Tag Archives: Scotch whisky

Finding rare Scotch whiskies among Edinburgh’s tourist traps

The little shop on Cannongate: Cadenhead's Edinburgh

The little shop on Cannongate: Cadenhead’s Edinburgh

A trip to Scotland would not be complete without a whisky stop.

However, my itinerary was far too short during a recent journey for a stopover at one of the country’s many distilleries. One possible alternative: a visit to the Scotch Whisky Experience, close to historic Edinburgh Castle and my lodgings. I quickly ruled that out after a consult with various online travel forums. No need for a Disneyesque ride explaining the whisky making process.

Hope remained.  About a half mile from of Edinburgh’s Holyrood Castle is Wm. Cadenhead, a tiny outpost of Scotland’s oldest and largest independent bottler of spirits, which is based in Campbelltown in the Speyside.

Until the mid-20th century there were many small firms that bottled and sold the pure product of Scotland’s distilleries. Cadenhead, among them, has been doing this for about 130 years. A loss of public interest caused the small producers and bottlers to close and today only a small handful of distilleries remain in the ownership of their founding families and even fewer of the bottling companies remain active. Others indy bottlers include Compass BoxGordon & McPhail and the Scotch Malt Whiskey Society, the name a few.

The shop at 172 Canongate on the Royal Mile, a touristy stretch of pubs, souvenir shops and store upon store selling cashmere scarves, is a tiny affair. No more than a half dozen people could fit into the small shop. Inside you’ll first see a display of fairy usual whiskeys.  Cadenhead casksTo the right, a chalkboard lists the store’s large cache of rare, aged whiskeys. To the left, just inside the store’s window, are several spigotted wooden casks, each containing a cask-strength expression of one of Scotland’s whisky producing regions—and a cask of rum.  It’s from these barrels that the shop sells bottles — 30cl, 35cl and 70cl — of whiskeys for takeaway.

Scotch whisky display at Cadenhed's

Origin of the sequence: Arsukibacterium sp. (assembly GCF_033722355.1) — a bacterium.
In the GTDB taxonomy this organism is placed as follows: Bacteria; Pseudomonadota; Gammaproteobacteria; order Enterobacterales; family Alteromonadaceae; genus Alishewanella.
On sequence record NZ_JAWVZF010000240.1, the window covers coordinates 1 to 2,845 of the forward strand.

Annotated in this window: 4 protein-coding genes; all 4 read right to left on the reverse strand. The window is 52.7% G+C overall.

Scotch whisky display at Cadenhed’s

I explained to a gent who asked how he could help that I wanted to find a whisky that I could not find in America. I listed some of my favorites from the Speyside and The Highlands and the flavors I seek in a bottle, i.e. chocolate, spice, candied fruits, etc. He took a tiny plastic cup and poured a taste from a bottle next to a cask labeled Campbelltown. No details except a proof statement: 59.7—that’s 119 percent abv, a drink that must be cut with water. I’m told its been aged 15 years and that it’s a Springbank, which like Cadenhead, is owned by J & A Mitchell & Co. Ltd. Springbank Whisky is lightly peated and twice distilled. It’s smooth and offers up chocolate and dried fruit nuts.  Just right for. I’ll take 35cl.

Can I sample the Highland malt? I’m poured a taste. It’s sweeter than the Campbelltown as well as smooth. All the flavors I’m fond of in whisky are here. I’m told its origin is Glenfarclas and its age is about 10 years. Another bottle to go home.

Not a long shopping expedition, but enough to satisfy my whisky desire.  Next stop, Heathrow Duty Free.




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Glenmorangie adds a 1993 ‘virgin’ American oak single malt, Ealanta

Ealanta PackshotFans of Glenmorangie single malt Scotch whisky will soon have something  to cheer about: a new expression to sample, Glenmorangie Ealanta, part of the distiller‘s Private Edition range.

Scots Gaelic for “skilled and ingenious,” Ealanta is a 19-year-old Glenmorangie that’s been matured exclusively in virgin American white oak casks from the Mark Twain National Forest in Missouri’s Ozark Mountains.

Glenmorangie, a Highland distiller, is renowned for its research into the effect of wood on whisky maturation and its previous expressions in the Private Edition range have been aged in barrels previously used for sherry and Tuscan wine. All Scotch whisky must be aged in oak barrels for at least three years